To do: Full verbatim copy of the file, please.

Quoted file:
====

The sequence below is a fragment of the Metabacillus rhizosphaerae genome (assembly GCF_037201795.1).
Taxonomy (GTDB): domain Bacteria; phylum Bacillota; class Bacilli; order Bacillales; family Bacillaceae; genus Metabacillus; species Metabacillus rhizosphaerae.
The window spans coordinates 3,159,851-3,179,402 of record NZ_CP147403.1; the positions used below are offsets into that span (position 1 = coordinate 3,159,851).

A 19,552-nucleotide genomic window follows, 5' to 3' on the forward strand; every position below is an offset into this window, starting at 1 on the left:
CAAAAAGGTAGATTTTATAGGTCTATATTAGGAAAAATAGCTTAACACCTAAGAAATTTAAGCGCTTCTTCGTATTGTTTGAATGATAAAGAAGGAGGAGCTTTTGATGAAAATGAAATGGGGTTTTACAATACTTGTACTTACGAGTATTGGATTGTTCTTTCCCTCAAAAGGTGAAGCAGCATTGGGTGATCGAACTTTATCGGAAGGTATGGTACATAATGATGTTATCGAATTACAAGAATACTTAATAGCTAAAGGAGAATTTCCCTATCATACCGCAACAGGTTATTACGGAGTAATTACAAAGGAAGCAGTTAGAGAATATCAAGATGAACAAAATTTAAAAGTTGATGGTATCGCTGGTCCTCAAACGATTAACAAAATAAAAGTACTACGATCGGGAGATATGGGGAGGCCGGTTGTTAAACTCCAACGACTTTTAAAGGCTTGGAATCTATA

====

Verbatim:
The sequence below is a fragment of the Metabacillus rhizosphaerae genome (assembly GCF_037201795.1).
Taxonomy (GTDB): domain Bacteria; phylum Bacillota; class Bacilli; order Bacillales; family Bacillaceae; genus Metabacillus; species Metabacillus rhizosphaerae.
The window spans coordinates 3,159,851-3,179,402 of record NZ_CP147403.1; the positions used below are offsets into that span (position 1 = coordinate 3,159,851).

A 19,552-nucleotide genomic window follows, 5' to 3' on the forward strand; every position below is an offset into this window, starting at 1 on the left:
CAAAAAGGTAGATTTTATAGGTCTATATTAGGAAAAATAGCTTAACACCTAAGAAATTTAAGCGCTTCTTCGTATTGTTTGAATGATAAAGAAGGAGGAGCTTTTGATGAAAATGAAATGGGGTTTTACAATACTTGTACTTACGAGTATTGGATTGTTCTTTCCCTCAAAAGGTGAAGCAGCATTGGGTGATCGAACTTTATCGGAAGGTATGGTACATAATGATGTTATCGAATTACAAGAATACTTAATAGCTAAAGGAGAATTTCCCTATCATACCGCAACAGGTTATTACGGAGTAATTACAAAGGAAGCAGTTAGAGAATATCAAGATGAACAAAATTTAAAAGTTGATGGTATCGCTGGTCCTCAAACGATTAACAAAATAAAAGTACTACGATCGGGAGATATGGGGAGGCCGGTTGTTAAACTCCAACGACTTTTAAAGGCTTGGAATCTATA